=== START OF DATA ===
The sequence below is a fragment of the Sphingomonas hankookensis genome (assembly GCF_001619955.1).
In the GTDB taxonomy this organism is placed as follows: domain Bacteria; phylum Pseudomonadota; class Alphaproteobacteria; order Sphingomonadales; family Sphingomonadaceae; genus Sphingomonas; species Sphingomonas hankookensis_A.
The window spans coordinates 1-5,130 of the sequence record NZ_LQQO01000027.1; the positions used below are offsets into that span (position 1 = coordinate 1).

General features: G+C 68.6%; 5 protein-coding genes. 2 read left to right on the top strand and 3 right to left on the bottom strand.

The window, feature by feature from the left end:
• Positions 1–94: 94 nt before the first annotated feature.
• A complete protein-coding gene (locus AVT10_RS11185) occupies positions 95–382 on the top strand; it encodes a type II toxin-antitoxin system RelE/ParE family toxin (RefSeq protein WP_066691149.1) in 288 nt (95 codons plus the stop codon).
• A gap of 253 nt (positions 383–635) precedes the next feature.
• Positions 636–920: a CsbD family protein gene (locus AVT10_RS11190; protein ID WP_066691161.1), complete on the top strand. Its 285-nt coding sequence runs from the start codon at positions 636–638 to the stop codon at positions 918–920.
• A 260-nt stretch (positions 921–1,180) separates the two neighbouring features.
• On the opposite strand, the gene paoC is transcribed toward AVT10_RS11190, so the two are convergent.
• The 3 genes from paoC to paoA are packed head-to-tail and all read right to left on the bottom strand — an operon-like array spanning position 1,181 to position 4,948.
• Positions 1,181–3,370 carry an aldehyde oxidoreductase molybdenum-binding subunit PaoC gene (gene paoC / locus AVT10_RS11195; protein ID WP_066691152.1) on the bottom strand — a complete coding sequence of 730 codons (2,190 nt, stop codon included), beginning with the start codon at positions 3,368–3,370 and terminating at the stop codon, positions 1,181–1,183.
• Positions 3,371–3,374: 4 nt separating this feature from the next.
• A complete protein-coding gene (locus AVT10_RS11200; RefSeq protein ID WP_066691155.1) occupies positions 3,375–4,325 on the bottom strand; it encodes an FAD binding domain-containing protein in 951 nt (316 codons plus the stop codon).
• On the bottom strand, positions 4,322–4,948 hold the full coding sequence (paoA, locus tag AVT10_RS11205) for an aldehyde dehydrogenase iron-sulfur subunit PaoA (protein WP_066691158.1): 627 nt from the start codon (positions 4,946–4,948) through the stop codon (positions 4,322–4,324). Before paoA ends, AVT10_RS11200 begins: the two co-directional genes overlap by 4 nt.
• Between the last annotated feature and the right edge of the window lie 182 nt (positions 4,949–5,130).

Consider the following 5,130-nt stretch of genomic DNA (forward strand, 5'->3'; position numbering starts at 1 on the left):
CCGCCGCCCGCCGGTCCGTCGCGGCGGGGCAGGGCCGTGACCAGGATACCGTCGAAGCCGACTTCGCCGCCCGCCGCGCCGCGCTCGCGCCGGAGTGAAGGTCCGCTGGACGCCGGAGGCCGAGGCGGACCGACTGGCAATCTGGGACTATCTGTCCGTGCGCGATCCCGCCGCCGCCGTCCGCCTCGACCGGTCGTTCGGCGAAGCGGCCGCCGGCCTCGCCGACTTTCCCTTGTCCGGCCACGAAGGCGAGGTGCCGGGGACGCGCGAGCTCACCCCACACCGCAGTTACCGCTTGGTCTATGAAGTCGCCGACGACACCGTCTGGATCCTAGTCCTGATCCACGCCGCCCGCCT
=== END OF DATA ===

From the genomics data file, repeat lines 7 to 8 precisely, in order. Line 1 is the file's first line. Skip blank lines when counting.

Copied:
• A complete protein-coding gene (locus AVT10_RS11185) occupies positions 95–382 on the top strand; it encodes a type II toxin-antitoxin system RelE/ParE family toxin (RefSeq protein WP_066691149.1) in 288 nt (95 codons plus the stop codon).
• A gap of 253 nt (positions 383–635) precedes the next feature.